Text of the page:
Obesity constitutes one of the greatest public health challenges, having a high prevalence and increasing the risk of serious complications. Obesity is essentially caused by an imbalance of energy intake and expenditure, which is under the tight regulation of the nervous system. The goal of this project is to investigate the genetic causes of abnormal food intake and eating regulation, by studying the different mechanosensory and chemosensory receptors present in the fruit fly Drosophila melanogaster’s digestive system. Tiffany will perform immunofluorescent staining and imaging using confocal fluorescence microscopy to identify the specific neurons that are involved in gut-brain communication. Following identification, Tiffany will analyze the spatial distribution of neural innervation and characterize the physiological and behavioral functions of specific neurons. The outcomes will further the understanding of neuron function and feeding regulation mechanisms.
Kaposi’s sarcoma-associated herpesvirus (KSHV) establishes lifelong infections and can cause various cancers in immunosuppressed individuals. KSHV lies dormant in infected individuals’ cells and reactivates intermittently to cause disease and promote transmission. Current scientific literature lacks an understanding of the KSHV gene open reading frame 69 (ORF69). In this project, Christian will employ a two-step mutagenesis technique in E. coli to generate ORF69 knockout and revertant mutants in a KSHV bacterial artificial chromosome (BAC). After transfecting a Kaposi’s sarcoma cell line with the BAC vectors, inducing lytic reactivation, and infecting 293T cells with supernatant from the induced cells, Christian will be able to determine if ORF69 is essential in the KSHV life cycle. The results have the potential to inform the development of novel drugs and immunotherapies for KSHV transmission and pathogenesis.
Human Cytomegalovirus (HCMV) infects 60-90% of humans globally, and while infections are largely asymptomatic, they can be severe or fatal in immunocompromised persons. No vaccines exist to prevent HCMV infection due to an incomplete understanding of the viral mechanisms used to evade host immunity and establish lifelong persistence. Complement is a system of proteins present in blood that serves as an initial line of defense against microorganisms; however, little is known about the role of complement in protection against HCMV. For this project, Hector will investigate the role of MASP1 (a complement activating protein) in HCMV immunity using a yeast-two-hybrid approach to screen for protein-protein interactions against an HCMV gene library. Identification of novel HCMV-complement interactions has the potential to inform the development of vaccines and novel drugs.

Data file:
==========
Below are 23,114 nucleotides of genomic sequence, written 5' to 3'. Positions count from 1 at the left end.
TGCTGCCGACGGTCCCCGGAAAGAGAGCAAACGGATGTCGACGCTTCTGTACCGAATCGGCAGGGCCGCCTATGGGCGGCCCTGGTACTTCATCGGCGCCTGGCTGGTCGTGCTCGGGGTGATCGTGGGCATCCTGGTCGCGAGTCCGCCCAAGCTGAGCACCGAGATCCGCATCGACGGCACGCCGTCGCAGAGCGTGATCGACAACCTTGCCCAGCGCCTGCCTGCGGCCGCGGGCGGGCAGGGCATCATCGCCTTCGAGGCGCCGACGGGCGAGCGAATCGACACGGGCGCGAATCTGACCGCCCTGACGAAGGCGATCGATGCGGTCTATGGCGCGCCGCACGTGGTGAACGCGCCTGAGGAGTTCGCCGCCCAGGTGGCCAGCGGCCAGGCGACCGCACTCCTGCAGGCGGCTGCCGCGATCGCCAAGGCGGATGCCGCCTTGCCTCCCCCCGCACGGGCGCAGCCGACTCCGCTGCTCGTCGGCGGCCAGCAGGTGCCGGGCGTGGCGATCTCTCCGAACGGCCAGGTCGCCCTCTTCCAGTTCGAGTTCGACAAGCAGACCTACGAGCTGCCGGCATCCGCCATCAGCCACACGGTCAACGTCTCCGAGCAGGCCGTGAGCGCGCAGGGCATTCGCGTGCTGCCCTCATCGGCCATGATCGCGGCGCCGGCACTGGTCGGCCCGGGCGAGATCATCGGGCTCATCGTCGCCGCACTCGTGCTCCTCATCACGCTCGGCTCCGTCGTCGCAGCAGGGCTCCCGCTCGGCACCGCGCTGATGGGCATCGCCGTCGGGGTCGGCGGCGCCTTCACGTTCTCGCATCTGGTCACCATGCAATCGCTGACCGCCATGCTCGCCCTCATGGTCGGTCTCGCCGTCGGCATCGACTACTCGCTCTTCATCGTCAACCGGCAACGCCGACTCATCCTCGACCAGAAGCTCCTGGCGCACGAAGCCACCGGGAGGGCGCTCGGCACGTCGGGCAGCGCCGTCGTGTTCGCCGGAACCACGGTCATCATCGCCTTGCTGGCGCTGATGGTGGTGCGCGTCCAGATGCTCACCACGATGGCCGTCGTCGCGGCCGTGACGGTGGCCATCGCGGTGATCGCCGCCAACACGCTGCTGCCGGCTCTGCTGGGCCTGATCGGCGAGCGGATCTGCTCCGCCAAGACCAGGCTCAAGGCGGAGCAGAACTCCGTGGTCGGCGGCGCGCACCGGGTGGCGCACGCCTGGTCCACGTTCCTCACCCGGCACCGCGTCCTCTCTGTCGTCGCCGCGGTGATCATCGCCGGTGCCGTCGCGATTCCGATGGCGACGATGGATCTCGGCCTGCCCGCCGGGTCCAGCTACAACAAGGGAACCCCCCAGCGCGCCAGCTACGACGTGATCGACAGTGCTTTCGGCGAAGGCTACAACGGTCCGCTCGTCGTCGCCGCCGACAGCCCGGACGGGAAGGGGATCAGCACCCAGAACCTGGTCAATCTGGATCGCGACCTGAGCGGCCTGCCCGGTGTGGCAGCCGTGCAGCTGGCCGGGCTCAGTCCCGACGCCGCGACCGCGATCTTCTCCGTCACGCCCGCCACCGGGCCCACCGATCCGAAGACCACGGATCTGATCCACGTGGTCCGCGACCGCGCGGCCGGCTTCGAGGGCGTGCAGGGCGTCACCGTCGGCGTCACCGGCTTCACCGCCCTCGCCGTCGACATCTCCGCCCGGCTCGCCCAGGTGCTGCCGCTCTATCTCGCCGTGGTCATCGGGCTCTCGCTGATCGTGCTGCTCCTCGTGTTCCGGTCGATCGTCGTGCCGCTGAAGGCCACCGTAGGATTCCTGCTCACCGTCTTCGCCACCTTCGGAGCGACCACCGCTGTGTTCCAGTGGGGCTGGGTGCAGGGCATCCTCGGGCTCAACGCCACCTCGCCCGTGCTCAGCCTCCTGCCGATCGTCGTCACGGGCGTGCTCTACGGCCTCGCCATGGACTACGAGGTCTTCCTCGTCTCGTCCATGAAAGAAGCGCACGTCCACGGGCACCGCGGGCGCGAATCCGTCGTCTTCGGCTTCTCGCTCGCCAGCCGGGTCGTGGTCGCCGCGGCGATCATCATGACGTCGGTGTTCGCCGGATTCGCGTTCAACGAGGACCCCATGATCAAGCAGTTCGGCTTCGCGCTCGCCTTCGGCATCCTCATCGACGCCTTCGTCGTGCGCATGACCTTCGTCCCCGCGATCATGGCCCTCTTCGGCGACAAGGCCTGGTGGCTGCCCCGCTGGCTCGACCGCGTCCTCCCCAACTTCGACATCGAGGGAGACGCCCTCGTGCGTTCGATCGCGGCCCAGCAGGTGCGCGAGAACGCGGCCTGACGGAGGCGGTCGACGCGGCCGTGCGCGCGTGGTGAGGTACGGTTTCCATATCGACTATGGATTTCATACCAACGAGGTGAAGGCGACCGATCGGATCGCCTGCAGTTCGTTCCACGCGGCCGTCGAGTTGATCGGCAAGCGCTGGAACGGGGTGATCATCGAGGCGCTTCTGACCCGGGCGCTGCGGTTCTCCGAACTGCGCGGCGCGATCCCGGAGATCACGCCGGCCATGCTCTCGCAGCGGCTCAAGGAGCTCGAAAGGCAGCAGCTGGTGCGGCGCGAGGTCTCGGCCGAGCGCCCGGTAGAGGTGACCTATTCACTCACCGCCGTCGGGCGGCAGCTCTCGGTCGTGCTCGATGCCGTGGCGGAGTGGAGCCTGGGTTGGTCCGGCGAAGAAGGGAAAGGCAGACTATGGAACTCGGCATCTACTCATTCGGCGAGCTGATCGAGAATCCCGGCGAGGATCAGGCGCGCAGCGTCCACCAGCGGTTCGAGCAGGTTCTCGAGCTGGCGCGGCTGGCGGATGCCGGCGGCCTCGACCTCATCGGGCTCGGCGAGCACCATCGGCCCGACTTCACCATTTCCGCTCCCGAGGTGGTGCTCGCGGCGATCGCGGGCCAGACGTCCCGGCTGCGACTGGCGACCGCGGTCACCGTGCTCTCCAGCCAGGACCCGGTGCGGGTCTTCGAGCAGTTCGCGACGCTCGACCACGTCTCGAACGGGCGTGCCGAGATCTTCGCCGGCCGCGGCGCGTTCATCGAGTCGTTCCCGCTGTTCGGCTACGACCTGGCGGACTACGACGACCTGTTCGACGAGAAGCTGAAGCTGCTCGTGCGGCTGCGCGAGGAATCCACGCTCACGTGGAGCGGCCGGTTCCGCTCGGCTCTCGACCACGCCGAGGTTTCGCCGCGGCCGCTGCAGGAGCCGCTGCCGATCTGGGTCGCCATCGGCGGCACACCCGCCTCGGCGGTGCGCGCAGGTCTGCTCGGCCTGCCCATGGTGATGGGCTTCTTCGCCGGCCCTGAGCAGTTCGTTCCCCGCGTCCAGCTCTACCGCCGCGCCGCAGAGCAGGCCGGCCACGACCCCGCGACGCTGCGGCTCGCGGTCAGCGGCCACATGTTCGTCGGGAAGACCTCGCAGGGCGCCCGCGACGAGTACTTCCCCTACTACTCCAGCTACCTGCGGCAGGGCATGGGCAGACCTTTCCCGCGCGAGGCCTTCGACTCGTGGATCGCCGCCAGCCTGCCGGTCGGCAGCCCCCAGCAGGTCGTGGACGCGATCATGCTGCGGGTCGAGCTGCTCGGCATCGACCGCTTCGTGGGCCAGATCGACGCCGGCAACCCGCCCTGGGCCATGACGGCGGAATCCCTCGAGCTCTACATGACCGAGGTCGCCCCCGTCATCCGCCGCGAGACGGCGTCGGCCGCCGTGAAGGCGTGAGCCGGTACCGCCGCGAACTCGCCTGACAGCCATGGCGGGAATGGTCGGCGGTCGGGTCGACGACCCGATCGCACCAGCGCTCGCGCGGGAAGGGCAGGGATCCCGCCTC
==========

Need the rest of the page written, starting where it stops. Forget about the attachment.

Natural killer (NK) cells play an important role in the innate immune system in eliminating viruses and tumors. Unfortunately in environments lacking class I major histocompatibility complex (MHC-I) proteins, as is the case in 40-90% of human tumors, the NK cells can become desensitized and unresponsive. In her project, Seungwon will modify the expression of two phosphatases, Ptpn6 and Ptpn 22, that have been found to be expressed at higher levels in anergic NK cells to study the molecular mechanisms of NK cell desensitization. Findings have the potential to guide NK cell cellular therapy.
Dengue disease is caused by four serotypes of dengue virus (DENV), and associated symptoms can range from undifferentiated fever to severe vascular leakage. DENV nonstructural protein 1 (NS1) was recently found by the Harris laboratory and others to be a key factor in causing the endothelial barrier dysfunction that leads to vascular leakage, but the mechanism is not yet completely understood. Richard will focus on identifying possible host factors critical for NS1-induced pathology by generating a list of host factors of interest from pilot gene expression analyses, and then validating their role in endothelial dysfunction using a murine dermal leak model. Richard will then assess the therapeutic potential of small molecule inhibitors of host factors critical for NS1-mediated pathology and create modified cell lines to better understand the overall mechanism.